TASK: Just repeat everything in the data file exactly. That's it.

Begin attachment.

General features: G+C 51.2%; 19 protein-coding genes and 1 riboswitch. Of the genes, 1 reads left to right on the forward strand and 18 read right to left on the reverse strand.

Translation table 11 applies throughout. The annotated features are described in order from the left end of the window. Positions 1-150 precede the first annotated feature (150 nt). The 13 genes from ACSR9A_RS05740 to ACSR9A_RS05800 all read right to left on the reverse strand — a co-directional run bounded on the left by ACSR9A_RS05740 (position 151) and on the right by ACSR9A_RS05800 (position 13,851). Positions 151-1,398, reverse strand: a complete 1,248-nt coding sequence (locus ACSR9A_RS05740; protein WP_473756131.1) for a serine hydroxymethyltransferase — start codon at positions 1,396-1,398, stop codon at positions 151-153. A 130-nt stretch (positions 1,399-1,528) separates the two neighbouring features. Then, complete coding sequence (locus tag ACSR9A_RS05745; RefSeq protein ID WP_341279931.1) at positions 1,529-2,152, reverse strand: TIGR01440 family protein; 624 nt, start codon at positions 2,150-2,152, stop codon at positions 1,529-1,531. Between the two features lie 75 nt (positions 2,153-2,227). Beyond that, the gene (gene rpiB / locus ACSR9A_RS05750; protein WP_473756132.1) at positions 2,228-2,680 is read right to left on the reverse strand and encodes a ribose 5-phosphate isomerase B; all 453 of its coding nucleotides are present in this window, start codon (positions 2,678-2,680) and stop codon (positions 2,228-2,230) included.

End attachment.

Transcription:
General features: G+C 51.2%; 19 protein-coding genes and 1 riboswitch. Of the genes, 1 reads left to right on the forward strand and 18 read right to left on the reverse strand.

Translation table 11 applies throughout. The annotated features are described in order from the left end of the window. Positions 1-150 precede the first annotated feature (150 nt). The 13 genes from ACSR9A_RS05740 to ACSR9A_RS05800 all read right to left on the reverse strand — a co-directional run bounded on the left by ACSR9A_RS05740 (position 151) and on the right by ACSR9A_RS05800 (position 13,851). Positions 151-1,398, reverse strand: a complete 1,248-nt coding sequence (locus ACSR9A_RS05740; protein WP_473756131.1) for a serine hydroxymethyltransferase — start codon at positions 1,396-1,398, stop codon at positions 151-153. A 130-nt stretch (positions 1,399-1,528) separates the two neighbouring features. Then, complete coding sequence (locus tag ACSR9A_RS05745; RefSeq protein ID WP_341279931.1) at positions 1,529-2,152, reverse strand: TIGR01440 family protein; 624 nt, start codon at positions 2,150-2,152, stop codon at positions 1,529-1,531. Between the two features lie 75 nt (positions 2,153-2,227). Beyond that, the gene (gene rpiB / locus ACSR9A_RS05750; protein WP_473756132.1) at positions 2,228-2,680 is read right to left on the reverse strand and encodes a ribose 5-phosphate isomerase B; all 453 of its coding nucleotides are present in this window, start codon (positions 2,678-2,680) and stop codon (positions 2,228-2,230) included.